Use of Hard-coded Cryptographic Key
Weakness ID: 321 (Weakness Base)Status: Draft
+ Description

Description Summary

The use of a hard-coded cryptographic key significantly increases the possibility that encrypted data may be recovered.
+ Time of Introduction
  • Architecture and Design
+ Applicable Platforms



+ Common Consequences

If hard-coded cryptographic keys are used, it is almost certain that malicious users will gain access through the account in question.

+ Likelihood of Exploit


+ Demonstrative Examples

Example 1

The following code examples attempt to verify a password using a hard-coded cryptographic key. The cryptographic key is within a hard-coded string value that is compared to the password and a true or false value is returned for verification that the password is equivalent to the hard-coded cryptographic key.

(Bad Code)
Example Languages: C and C++ 
int VerifyAdmin(char *password) {
if (strcmp(password,"68af404b513073584c4b6f22b6c63e6b")) {

printf("Incorrect Password!\n");
printf("Entering Diagnostic Mode...\n");
(Bad Code)
Example Language: Java 
public boolean VerifyAdmin(String password) {
if (password.equals("68af404b513073584c4b6f22b6c63e6b")) {
System.out.println("Entering Diagnostic Mode...");
return true;
System.out.println("Incorrect Password!");
return false;
(Bad Code)
Example Language: C# 
int VerifyAdmin(String password) {
if (password.Equals("68af404b513073584c4b6f22b6c63e6b")) {
Console.WriteLine("Entering Diagnostic Mode...");
Console.WriteLine("Incorrect Password!");
+ Potential Mitigations

Phase: Architecture and Design

Prevention schemes mirror that of hard-coded password storage.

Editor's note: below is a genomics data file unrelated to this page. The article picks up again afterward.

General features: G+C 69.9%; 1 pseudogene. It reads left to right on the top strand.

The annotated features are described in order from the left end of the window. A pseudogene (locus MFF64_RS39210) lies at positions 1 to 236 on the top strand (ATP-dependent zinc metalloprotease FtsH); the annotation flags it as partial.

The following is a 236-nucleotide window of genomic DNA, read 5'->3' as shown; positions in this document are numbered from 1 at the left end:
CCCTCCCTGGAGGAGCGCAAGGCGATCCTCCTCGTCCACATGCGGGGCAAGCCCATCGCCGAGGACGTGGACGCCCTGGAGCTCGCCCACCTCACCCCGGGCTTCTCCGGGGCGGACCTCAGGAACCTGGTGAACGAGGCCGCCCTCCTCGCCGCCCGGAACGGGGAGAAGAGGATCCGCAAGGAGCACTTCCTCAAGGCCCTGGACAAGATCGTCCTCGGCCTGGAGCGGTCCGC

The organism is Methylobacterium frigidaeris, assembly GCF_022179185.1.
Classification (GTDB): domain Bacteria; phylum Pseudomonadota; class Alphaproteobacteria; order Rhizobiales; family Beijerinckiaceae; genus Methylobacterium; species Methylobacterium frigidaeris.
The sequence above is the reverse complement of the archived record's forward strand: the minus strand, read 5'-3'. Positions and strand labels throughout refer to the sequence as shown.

+ Other Notes

The main difference between the use of hard-coded passwords and the use of hard-coded cryptographic keys is the false sense of security that the former conveys. Many people believe that simply hashing a hard-coded password before storage will protect the information from malicious users. However, many hashes are reversible (or at least vulnerable to brute force attacks) -- and further, many authentication protocols simply request the hash itself, making it no better than a password.

+ Relationships
NatureTypeIDNameView(s) this relationship pertains toView(s)
ChildOfCategoryCategory320Key Management Errors
Development Concepts699
ChildOfWeakness BaseWeakness Base344Use of Invariant Value in Dynamically Changing Context
Research Concepts1000
ChildOfWeakness ClassWeakness Class671Lack of Administrator Control over Security
Research Concepts1000
ChildOfCategoryCategory719OWASP Top Ten 2007 Category A8 - Insecure Cryptographic Storage
Weaknesses in OWASP Top Ten (2007) (primary)629
ChildOfCategoryCategory720OWASP Top Ten 2007 Category A9 - Insecure Communications
Weaknesses in OWASP Top Ten (2007)629
ChildOfCategoryCategory729OWASP Top Ten 2004 Category A8 - Insecure Storage
Weaknesses in OWASP Top Ten (2004) (primary)711
ChildOfWeakness BaseWeakness Base798Use of Hard-coded Credentials
Development Concepts (primary)699
Research Concepts (primary)1000
CanFollowWeakness BaseWeakness Base656Reliance on Security through Obscurity
Research Concepts1000
PeerOfWeakness BaseWeakness Base259Use of Hard-coded Password
Research Concepts1000
+ Taxonomy Mappings
Mapped Taxonomy NameNode IDFitMapped Node Name
CLASPUse of hard-coded cryptographic key
OWASP Top Ten 2007A8CWE More SpecificInsecure Cryptographic Storage
OWASP Top Ten 2007A9CWE More SpecificInsecure Communications
OWASP Top Ten 2004A8CWE More SpecificInsecure Storage
+ Content History
Submission DateSubmitterOrganizationSource
CLASPExternally Mined
Modification DateModifierOrganizationSource
2008-07-01Eric DalciCigitalExternal
updated Time of Introduction
Suggested OWASP Top Ten 2004 mapping
2008-09-08CWE Content TeamMITREInternal
updated Common Consequences, Relationships, Other Notes, Taxonomy Mappings
2009-05-27CWE Content TeamMITREInternal
updated Demonstrative Examples